Barack Obama and organized labor have made no secret about promoting each other’s interests. Indeed, his 2008 presidential victory would have been much more difficult in absence of union financial contributions and volunteer work. Thus, Obama’s recess appointment Saturday of Craig Becker to the National Labor Relations Board, effectively overriding a Senate Republican filibuster last month, served as a political IOU as well as an expression of the president’s will. Becker, currently a top union lawyer, has argued that workers should not have any right to opt out of union representation. Moreover, he’s counseled a large local union founded as a subsidiary of the corrupt and soon-to-be-extinct Association of Community Organizations for Reform Now (ACORN). Becker was one of 15 White House Easter recess appointments that included a less controversial NLRB nominee, Mark Pearce, who, like Becker, is a Democrat.
The five-member NLRB, established 75 years ago by the National Labor Relations Act (NLRA), though informally, has a 3-to-2 Democrat-Republican (or vice versa) mix. And with three vacancies, Obama knows he has a rare opportunity to remake labor law through union-friendly tiebreaker rulings. The two current members are Peter Schaumber (Republican) and Wilma Liebman (Democrat) — see photo. The three nominees, Craig Becker, Mark Pearce and Brian Hayes, already have been approved by the Senate Committee on Health, Education, Labor and Pensions. Hayes, a staffer for Sen. Mike Enzi, R-Wyo., apparently will have to go through a standard full-floor Senate vote.
Becker, who holds undergraduate and law degrees from Yale, is an unusual case. Currently associate general counsel to both the AFL-CIO and the Service Employees International Union (SEIU), he’s represented unions many times at the U.S. Appeals Court and Supreme Court levels. He also believes in giving unions rights that go well beyond NLRA statutes. As National Legal and Policy Center has noted more than once, Becker argued in a 1993 labor law journal article that employers ought to have no legally enforceable “cognizable” interest in the outcome of union organizing drives and elections. Moreover, in the same piece, he stated that unions should have a right to represent workers even without majority support. “Just as U.S. citizens cannot opt out against having a congressman,” he wrote, “workers should not be able to choose against having a union as their monopoly-bargaining agent.” An indicator of his radicalism is his advisory role to SEIU Local 880, a huge ACORN-affiliated Chicago-based home care workers union recently merged into SEIU Healthcare Illinois and Indiana.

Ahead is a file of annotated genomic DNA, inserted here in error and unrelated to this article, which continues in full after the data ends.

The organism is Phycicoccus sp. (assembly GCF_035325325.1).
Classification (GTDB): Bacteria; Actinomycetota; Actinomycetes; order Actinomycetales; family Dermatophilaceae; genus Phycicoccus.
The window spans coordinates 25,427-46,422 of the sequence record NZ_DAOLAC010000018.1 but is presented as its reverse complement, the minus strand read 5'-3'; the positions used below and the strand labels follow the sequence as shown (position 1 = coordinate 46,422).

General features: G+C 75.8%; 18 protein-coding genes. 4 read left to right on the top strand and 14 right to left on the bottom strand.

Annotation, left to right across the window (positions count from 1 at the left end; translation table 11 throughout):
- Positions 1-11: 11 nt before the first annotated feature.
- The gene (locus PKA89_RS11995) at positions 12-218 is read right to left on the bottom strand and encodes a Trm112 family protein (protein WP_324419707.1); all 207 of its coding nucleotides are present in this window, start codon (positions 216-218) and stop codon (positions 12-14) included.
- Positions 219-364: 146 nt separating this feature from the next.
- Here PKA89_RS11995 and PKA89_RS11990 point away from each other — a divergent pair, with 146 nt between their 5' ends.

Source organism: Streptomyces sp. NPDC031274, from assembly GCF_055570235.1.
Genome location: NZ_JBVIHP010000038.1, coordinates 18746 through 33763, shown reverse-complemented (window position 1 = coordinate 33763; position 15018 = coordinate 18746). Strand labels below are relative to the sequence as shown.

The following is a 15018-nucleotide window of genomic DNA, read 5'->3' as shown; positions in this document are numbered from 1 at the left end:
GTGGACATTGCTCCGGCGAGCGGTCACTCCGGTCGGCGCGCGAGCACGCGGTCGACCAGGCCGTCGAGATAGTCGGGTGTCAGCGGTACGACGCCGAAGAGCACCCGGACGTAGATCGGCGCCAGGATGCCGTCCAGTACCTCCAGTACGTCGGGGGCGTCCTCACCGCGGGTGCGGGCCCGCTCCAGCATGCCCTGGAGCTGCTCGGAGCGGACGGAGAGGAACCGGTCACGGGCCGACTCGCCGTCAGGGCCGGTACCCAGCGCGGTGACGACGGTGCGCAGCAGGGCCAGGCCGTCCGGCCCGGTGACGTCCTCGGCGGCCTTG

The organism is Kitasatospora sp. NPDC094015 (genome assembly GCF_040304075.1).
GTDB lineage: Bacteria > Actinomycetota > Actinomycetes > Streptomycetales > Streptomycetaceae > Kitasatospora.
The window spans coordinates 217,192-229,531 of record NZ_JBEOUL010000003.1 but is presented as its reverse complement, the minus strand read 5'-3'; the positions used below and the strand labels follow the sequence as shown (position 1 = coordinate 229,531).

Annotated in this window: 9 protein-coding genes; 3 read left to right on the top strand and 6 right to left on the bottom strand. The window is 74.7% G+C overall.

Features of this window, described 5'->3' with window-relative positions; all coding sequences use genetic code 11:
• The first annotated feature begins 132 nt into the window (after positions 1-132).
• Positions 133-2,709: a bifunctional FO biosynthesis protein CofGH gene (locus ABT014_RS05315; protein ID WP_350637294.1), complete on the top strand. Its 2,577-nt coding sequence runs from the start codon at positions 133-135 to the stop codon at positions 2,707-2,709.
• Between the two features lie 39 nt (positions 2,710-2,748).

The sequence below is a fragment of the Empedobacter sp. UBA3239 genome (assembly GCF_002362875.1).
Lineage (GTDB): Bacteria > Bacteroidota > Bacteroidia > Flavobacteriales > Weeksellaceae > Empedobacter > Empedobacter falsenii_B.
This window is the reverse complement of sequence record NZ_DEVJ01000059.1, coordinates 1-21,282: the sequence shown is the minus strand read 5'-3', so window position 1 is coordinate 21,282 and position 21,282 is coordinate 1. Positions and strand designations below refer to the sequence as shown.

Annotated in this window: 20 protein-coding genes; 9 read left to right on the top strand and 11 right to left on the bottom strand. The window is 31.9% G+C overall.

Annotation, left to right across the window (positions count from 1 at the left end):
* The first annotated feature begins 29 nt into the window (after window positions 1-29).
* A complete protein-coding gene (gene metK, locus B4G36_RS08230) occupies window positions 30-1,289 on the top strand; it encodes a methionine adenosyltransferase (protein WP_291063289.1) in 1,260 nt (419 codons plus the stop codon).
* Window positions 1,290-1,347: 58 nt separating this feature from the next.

Sen. John McCain, R-Ariz., for one, last fall was disturbed over the nominee’s background. Indeed, he took the dramatic step of placing a hold on the nomination, which already had been approved by a 15-8 committee vote. Re-nominated this year, Becker again passed through the committee by a 13-10 margin. The full Senate voted 52-33 to invoke cloture – that is, to block a filibuster – eight votes short of the 60 votes necessary. Even two Democrats, Ben Nelson (Nebraska) and Blanche Lincoln (Arkansas), voted with the GOP in opposition. But Obama still had the option of naming Becker to the NLRB in a provisional recess appointment, good for one year (formally, until January 2012, the midway point of the next Congress). Yesterday he exercised it. NLRB board members are appointed to five-year terms. That’s a lot of time for Becker to interpret labor law to the satisfaction of unions.